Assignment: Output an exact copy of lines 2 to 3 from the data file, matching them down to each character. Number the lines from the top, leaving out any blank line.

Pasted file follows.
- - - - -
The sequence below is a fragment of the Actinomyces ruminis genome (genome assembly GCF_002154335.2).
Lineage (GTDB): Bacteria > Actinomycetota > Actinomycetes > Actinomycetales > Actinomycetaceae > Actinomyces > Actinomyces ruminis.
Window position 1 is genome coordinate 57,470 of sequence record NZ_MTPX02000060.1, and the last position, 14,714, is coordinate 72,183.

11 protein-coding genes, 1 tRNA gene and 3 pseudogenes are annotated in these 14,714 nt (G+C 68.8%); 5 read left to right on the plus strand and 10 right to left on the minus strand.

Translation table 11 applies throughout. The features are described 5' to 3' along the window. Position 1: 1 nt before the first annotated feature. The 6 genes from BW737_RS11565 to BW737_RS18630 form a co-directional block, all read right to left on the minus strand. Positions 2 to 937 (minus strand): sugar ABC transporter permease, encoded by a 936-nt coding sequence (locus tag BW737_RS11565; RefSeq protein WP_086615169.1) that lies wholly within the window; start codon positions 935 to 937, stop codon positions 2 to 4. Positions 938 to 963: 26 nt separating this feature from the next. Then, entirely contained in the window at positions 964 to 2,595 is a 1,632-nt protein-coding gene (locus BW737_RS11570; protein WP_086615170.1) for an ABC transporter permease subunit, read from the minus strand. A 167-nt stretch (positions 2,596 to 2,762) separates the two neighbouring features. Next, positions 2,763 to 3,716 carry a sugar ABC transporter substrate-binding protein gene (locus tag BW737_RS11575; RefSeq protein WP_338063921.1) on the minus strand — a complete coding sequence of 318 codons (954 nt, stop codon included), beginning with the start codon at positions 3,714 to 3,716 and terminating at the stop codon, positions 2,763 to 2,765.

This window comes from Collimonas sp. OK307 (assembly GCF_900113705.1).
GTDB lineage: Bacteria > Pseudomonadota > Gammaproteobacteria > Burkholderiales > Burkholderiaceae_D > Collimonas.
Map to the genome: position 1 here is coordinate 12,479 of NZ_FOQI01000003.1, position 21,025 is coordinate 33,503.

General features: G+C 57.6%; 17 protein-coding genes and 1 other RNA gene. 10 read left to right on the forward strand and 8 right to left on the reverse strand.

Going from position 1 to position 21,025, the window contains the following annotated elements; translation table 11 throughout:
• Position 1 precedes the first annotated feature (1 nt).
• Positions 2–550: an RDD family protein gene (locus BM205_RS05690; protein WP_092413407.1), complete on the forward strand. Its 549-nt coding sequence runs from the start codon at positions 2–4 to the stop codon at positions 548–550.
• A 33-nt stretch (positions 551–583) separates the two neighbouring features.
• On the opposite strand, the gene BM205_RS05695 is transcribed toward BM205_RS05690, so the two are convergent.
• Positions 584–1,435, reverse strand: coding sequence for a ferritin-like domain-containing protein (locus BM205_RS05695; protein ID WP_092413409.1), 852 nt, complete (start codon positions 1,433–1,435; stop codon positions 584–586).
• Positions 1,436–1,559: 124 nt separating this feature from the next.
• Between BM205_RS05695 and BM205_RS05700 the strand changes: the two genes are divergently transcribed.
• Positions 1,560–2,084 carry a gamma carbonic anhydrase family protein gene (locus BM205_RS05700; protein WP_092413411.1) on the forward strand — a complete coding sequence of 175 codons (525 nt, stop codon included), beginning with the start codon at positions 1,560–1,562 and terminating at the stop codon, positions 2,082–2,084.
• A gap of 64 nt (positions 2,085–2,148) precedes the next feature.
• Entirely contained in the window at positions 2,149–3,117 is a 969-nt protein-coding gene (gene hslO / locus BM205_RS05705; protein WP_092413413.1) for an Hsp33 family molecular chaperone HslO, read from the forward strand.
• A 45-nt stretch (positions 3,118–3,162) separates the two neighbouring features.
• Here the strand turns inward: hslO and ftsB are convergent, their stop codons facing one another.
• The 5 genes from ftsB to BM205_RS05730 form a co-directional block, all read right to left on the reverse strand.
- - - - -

Lineage (GTDB): Bacteria > Actinomycetota > Actinomycetes > Actinomycetales > Actinomycetaceae > Actinomyces > Actinomyces ruminis.
Window position 1 is genome coordinate 57,470 of sequence record NZ_MTPX02000060.1, and the last position, 14,714, is coordinate 72,183.